Leave a bad review? This IoT garage door opener maker may brick your device

Well, that’s one way to create excitement in the market…

Leave a bad review? This IoT garage door opener maker may brick your device

The maker of an Internet of Things (IoT) garage door opener bricked a customer's device after they posted a negative review on the product's forum board.

First a little background. In the spotlight is a device known as Garadget.

According to its Indiegogo page, Garadget communicates with its cloud server via a user's Wi-Fi network. It attaches to the bottom of a regular garage door opener. From this position, it can supposedly open and close a garage door when a user issues a command using the corresponding Android or iOS app by beaming a laser off a reflective pad.

Here's a promo for the device:

The developer of Garadget is a man named Denis Grisak. He says he "traded most of [his] spare time and personal budget for the excitement of designing a new product." It's therefore no surprise he's enthusiastic about the device's public release.

Even so, that's no excuse for how Grisak treated one customer.

On 1 April, a user by the name of R Martin left the following review on Garadget's community forum:

"Just installed and attempting to register a door when the app started doing this. Have uninstalled and reinstalled iphone app, powered phone off/on - wondering what kind of piece of shi* I just purchased here... [censorship added]"

That same day, he left a bad review of the device on Amazon. He wasn't the only one. Other Amazon users left equally poor reviews of Garadget weeks and months before he did.

Bad amazon reviews

But that apparently didn't stop Grisak from taking Martin's reviews personally.

In response, Grisak left this response on the community board:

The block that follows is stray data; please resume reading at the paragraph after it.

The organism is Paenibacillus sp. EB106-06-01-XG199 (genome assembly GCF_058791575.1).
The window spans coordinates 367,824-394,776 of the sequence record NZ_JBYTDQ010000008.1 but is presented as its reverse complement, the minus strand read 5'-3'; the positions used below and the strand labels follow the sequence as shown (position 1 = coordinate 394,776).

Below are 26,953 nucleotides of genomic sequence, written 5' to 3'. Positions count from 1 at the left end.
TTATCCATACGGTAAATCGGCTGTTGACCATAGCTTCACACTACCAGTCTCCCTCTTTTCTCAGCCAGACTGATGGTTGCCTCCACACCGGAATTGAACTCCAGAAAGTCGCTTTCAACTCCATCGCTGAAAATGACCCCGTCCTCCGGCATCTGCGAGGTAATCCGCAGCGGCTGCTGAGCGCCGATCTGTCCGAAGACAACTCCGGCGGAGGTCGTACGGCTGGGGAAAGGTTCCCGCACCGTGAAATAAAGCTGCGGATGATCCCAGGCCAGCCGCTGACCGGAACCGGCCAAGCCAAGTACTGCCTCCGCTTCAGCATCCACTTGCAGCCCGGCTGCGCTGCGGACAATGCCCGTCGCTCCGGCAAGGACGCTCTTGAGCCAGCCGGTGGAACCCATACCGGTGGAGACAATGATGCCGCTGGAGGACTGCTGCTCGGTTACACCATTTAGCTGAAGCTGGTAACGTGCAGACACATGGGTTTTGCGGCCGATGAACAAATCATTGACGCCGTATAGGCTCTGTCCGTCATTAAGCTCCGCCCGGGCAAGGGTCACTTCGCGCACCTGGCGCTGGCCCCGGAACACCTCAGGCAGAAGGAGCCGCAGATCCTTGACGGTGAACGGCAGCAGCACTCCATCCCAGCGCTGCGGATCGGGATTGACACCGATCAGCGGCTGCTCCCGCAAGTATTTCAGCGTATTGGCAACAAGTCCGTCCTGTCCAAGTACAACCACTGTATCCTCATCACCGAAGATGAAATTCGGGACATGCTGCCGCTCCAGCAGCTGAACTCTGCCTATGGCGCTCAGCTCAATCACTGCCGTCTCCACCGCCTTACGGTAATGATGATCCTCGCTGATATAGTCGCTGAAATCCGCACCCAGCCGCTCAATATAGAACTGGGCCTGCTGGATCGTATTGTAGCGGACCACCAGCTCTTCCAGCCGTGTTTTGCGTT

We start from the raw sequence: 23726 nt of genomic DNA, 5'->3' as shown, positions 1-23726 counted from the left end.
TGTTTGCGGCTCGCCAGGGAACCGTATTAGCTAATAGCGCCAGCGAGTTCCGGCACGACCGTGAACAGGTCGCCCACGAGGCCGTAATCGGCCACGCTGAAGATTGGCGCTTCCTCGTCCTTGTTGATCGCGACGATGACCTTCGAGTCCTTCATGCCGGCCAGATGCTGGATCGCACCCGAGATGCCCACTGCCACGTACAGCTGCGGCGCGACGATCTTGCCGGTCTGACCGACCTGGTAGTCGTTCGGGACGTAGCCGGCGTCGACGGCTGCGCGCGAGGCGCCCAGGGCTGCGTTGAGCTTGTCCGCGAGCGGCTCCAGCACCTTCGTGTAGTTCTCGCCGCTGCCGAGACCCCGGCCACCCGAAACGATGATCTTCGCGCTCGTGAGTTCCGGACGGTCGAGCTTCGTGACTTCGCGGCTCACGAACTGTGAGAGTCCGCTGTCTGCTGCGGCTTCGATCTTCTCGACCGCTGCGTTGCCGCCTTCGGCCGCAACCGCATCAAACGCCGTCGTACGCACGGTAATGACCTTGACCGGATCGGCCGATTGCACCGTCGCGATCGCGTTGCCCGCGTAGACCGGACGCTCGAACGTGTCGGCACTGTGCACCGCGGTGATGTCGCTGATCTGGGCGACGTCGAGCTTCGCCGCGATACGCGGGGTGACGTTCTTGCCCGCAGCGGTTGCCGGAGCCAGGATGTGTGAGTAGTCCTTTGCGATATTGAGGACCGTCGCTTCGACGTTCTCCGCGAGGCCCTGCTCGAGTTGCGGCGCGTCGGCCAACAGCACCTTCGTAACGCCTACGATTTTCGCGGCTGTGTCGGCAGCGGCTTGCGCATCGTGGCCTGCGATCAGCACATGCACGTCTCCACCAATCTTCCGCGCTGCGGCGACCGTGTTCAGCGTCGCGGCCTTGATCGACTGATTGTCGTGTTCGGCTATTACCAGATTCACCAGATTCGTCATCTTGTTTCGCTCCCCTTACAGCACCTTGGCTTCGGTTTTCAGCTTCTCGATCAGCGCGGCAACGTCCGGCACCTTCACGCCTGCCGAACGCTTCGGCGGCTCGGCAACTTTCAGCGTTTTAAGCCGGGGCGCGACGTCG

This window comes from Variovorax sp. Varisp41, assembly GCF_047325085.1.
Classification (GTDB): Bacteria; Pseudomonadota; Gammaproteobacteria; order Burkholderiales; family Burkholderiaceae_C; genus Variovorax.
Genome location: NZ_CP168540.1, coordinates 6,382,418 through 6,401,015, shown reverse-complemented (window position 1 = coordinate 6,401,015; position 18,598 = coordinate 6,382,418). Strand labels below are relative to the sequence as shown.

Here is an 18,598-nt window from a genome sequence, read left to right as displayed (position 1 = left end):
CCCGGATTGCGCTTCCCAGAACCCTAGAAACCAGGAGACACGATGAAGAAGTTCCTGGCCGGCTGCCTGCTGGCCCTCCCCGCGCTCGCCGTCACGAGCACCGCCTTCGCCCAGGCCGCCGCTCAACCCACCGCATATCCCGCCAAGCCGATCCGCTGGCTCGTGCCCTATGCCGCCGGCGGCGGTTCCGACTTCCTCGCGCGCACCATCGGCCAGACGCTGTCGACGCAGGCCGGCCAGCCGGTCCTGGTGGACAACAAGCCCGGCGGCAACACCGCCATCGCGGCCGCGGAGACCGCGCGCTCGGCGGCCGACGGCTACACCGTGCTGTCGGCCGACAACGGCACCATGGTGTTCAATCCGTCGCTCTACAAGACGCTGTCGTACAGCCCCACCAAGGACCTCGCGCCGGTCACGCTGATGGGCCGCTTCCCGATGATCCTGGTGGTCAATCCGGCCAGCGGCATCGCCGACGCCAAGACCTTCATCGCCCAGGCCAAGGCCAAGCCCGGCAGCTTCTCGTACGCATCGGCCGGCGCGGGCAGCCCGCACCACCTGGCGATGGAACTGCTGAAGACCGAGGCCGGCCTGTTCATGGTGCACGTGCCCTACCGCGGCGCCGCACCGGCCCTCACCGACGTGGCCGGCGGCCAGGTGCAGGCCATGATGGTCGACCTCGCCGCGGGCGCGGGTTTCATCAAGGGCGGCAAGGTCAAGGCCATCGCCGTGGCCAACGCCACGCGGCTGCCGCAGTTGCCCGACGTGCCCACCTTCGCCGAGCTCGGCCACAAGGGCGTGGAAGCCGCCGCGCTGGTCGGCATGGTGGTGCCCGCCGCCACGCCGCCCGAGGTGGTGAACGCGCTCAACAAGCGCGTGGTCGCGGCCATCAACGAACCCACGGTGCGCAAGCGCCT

"Martin,

"The abusive language here and in your negative Amazon review, submitted minutes after experiencing a technical difficulty, only demonstrates your poor impulse control. I'm happy to provide the technical support to the customers on my Saturday night but I'm not going to tolerate any tantrums.

"At this time your only option is return Garadget to Amazon for refund. Your unit ID 2f0036... will be denied server connection."

The device needs to communicate with the cloud server to work. By denying access to those servers, the Garadget grump "bricked," or rendered as useless as an expensive brick, Martin's unit. That's bad enough. In posting his response, however, Grisak forgot that the rest of the web was watching. Within no time, his post had gone viral on Hacker News and had received thousands of retweets on Twitter.

It's no surprise we're now seeing product reviews like this one:

"Would normally have recommended this device but unfortunately this device relies on manufacturer's cloud services and if you do something trivial to piss off the manufacturer they will brick your device. Look elsewhere."

Grisak's device isn't unique in being buggy. As we all know, most IoT products act up and/or suffer from vulnerabilities. (Some worse than others.) But customer relations can make or break a company, especially when exchanges are publicly available on the web. It looks like Garadget's developer is learning this the hard way. Let's hope other manufacturers don't make the same mistake.

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3 Responses

  1. Clifford Ross

    April 7, 2017 at 12:12 am #

    Where's the follow up article about Amazon dropping this guy's products because of what he did in response to a bad review. ? Or any response from Amazon.

  2. Arnold Schmidt

    April 8, 2017 at 4:01 pm #

    One aspect if this bricking hasn't been talked about. If the owner who complained hadn't managed to change or set the password, then I assume Grisak accessed the device just using it's IP and fed it some "hidden" set of instructions to disable it. On the other hand, if the password had been changed then I suspect that he had to access it using a hidden telnet port that uses a fixed, programmed in password in order to brick it. If this is the case, I personally wouldn't buy any device from this company because, like a lot of IoT devices, the telnet port makes it supremely vulnerable to being hacked by just about anybody. Is there any more info on how he got into the device to brick available?

    • Vasili Arkhipov in reply to Arnold Schmidt.

      April 26, 2017 at 8:02 pm #

      It sounds like Grisak identified the device being used by the individual who posted the scathing review and blocked incoming connections on the server. Per the article, as the device is dependent on the cloud service, blocking access to the cloud service is the same as bricking the device as it is rendered useless.

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